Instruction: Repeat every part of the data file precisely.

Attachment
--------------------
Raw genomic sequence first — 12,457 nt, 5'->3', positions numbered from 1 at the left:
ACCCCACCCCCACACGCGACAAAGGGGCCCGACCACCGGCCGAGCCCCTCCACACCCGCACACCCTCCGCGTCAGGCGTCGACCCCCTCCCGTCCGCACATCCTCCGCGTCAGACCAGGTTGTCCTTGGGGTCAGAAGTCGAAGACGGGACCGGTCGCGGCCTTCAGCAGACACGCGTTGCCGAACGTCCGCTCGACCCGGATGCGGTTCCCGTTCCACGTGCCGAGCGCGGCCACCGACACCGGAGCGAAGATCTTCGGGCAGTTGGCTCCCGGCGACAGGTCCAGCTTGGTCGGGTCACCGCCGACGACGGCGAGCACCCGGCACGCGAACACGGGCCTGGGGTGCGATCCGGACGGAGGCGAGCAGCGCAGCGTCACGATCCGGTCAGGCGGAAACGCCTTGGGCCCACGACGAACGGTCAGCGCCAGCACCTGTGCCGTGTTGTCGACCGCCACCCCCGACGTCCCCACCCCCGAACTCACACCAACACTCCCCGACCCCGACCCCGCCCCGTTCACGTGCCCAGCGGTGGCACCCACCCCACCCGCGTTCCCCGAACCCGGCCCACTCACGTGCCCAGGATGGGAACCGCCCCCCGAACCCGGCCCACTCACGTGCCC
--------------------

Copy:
Raw genomic sequence first — 12,457 nt, 5'->3', positions numbered from 1 at the left:
ACCCCACCCCCACACGCGACAAAGGGGCCCGACCACCGGCCGAGCCCCTCCACACCCGCACACCCTCCGCGTCAGGCGTCGACCCCCTCCCGTCCGCACATCCTCCGCGTCAGACCAGGTTGTCCTTGGGGTCAGAAGTCGAAGACGGGACCGGTCGCGGCCTTCAGCAGACACGCGTTGCCGAACGTCCGCTCGACCCGGATGCGGTTCCCGTTCCACGTGCCGAGCGCGGCCACCGACACCGGAGCGAAGATCTTCGGGCAGTTGGCTCCCGGCGACAGGTCCAGCTTGGTCGGGTCACCGCCGACGACGGCGAGCACCCGGCACGCGAACACGGGCCTGGGGTGCGATCCGGACGGAGGCGAGCAGCGCAGCGTCACGATCCGGTCAGGCGGAAACGCCTTGGGCCCACGACGAACGGTCAGCGCCAGCACCTGTGCCGTGTTGTCGACCGCCACCCCCGACGTCCCCACCCCCGAACTCACACCAACACTCCCCGACCCCGACCCCGCCCCGTTCACGTGCCCAGCGGTGGCACCCACCCCACCCGCGTTCCCCGAACCCGGCCCACTCACGTGCCCAGGATGGGAACCGCCCCCCGAACCCGGCCCACTCACGTGCCC